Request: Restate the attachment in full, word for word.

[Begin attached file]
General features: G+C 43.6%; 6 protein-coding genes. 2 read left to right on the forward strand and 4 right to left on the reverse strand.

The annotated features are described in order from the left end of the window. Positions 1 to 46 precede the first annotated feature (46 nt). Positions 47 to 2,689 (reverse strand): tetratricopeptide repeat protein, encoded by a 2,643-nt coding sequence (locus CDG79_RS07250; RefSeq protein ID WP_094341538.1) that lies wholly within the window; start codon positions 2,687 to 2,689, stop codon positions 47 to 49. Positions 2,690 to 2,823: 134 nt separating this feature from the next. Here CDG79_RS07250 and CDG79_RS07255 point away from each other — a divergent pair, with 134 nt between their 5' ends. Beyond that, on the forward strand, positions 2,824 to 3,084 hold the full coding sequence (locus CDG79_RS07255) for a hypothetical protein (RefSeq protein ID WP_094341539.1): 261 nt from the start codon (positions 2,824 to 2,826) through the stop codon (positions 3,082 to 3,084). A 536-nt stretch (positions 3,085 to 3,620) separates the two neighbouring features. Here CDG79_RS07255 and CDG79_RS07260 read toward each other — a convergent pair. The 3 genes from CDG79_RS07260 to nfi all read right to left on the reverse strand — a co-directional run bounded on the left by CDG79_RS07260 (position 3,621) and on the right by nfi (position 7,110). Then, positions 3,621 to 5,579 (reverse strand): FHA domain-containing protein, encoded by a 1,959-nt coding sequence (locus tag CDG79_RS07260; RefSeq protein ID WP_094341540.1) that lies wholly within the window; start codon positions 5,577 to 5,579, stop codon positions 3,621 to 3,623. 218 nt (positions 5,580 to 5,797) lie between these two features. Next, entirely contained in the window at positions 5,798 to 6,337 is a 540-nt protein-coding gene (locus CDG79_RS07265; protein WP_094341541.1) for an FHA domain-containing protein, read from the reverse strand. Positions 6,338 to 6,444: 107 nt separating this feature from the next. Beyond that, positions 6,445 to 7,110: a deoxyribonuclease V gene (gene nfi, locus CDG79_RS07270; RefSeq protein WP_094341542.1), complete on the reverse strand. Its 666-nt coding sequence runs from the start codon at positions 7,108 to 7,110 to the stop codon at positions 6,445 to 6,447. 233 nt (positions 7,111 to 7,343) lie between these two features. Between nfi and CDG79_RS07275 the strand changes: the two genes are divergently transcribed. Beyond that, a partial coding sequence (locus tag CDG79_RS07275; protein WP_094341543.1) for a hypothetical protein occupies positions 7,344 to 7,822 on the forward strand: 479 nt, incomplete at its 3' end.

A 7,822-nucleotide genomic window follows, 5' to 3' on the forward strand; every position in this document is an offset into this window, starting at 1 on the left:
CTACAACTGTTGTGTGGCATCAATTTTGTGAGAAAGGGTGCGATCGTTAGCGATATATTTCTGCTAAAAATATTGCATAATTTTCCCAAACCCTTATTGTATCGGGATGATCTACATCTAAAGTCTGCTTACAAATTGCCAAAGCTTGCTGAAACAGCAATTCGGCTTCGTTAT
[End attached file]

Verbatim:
General features: G+C 43.6%; 6 protein-coding genes. 2 read left to right on the forward strand and 4 right to left on the reverse strand.

The annotated features are described in order from the left end of the window. Positions 1 to 46 precede the first annotated feature (46 nt). Positions 47 to 2,689 (reverse strand): tetratricopeptide repeat protein, encoded by a 2,643-nt coding sequence (locus CDG79_RS07250; RefSeq protein ID WP_094341538.1) that lies wholly within the window; start codon positions 2,687 to 2,689, stop codon positions 47 to 49. Positions 2,690 to 2,823: 134 nt separating this feature from the next. Here CDG79_RS07250 and CDG79_RS07255 point away from each other — a divergent pair, with 134 nt between their 5' ends. Beyond that, on the forward strand, positions 2,824 to 3,084 hold the full coding sequence (locus CDG79_RS07255) for a hypothetical protein (RefSeq protein ID WP_094341539.1): 261 nt from the start codon (positions 2,824 to 2,826) through the stop codon (positions 3,082 to 3,084). A 536-nt stretch (positions 3,085 to 3,620) separates the two neighbouring features. Here CDG79_RS07255 and CDG79_RS07260 read toward each other — a convergent pair. The 3 genes from CDG79_RS07260 to nfi all read right to left on the reverse strand — a co-directional run bounded on the left by CDG79_RS07260 (position 3,621) and on the right by nfi (position 7,110). Then, positions 3,621 to 5,579 (reverse strand): FHA domain-containing protein, encoded by a 1,959-nt coding sequence (locus tag CDG79_RS07260; RefSeq protein ID WP_094341540.1) that lies wholly within the window; start codon positions 5,577 to 5,579, stop codon positions 3,621 to 3,623. 218 nt (positions 5,580 to 5,797) lie between these two features. Next, entirely contained in the window at positions 5,798 to 6,337 is a 540-nt protein-coding gene (locus CDG79_RS07265; protein WP_094341541.1) for an FHA domain-containing protein, read from the reverse strand. Positions 6,338 to 6,444: 107 nt separating this feature from the next. Beyond that, positions 6,445 to 7,110: a deoxyribonuclease V gene (gene nfi, locus CDG79_RS07270; RefSeq protein WP_094341542.1), complete on the reverse strand. Its 666-nt coding sequence runs from the start codon at positions 7,108 to 7,110 to the stop codon at positions 6,445 to 6,447. 233 nt (positions 7,111 to 7,343) lie between these two features. Between nfi and CDG79_RS07275 the strand changes: the two genes are divergently transcribed. Beyond that, a partial coding sequence (locus tag CDG79_RS07275; protein WP_094341543.1) for a hypothetical protein occupies positions 7,344 to 7,822 on the forward strand: 479 nt, incomplete at its 3' end.

A 7,822-nucleotide genomic window follows, 5' to 3' on the forward strand; every position in this document is an offset into this window, starting at 1 on the left:
CTACAACTGTTGTGTGGCATCAATTTTGTGAGAAAGGGTGCGATCGTTAGCGATATATTTCTGCTAAAAATATTGCATAATTTTCCCAAACCCTTATTGTATCGGGATGATCTACATCTAAAGTCTGCTTACAAATTGCCAAAGCTTGCTGAAACAGCAATTCGGCTTCGTTAT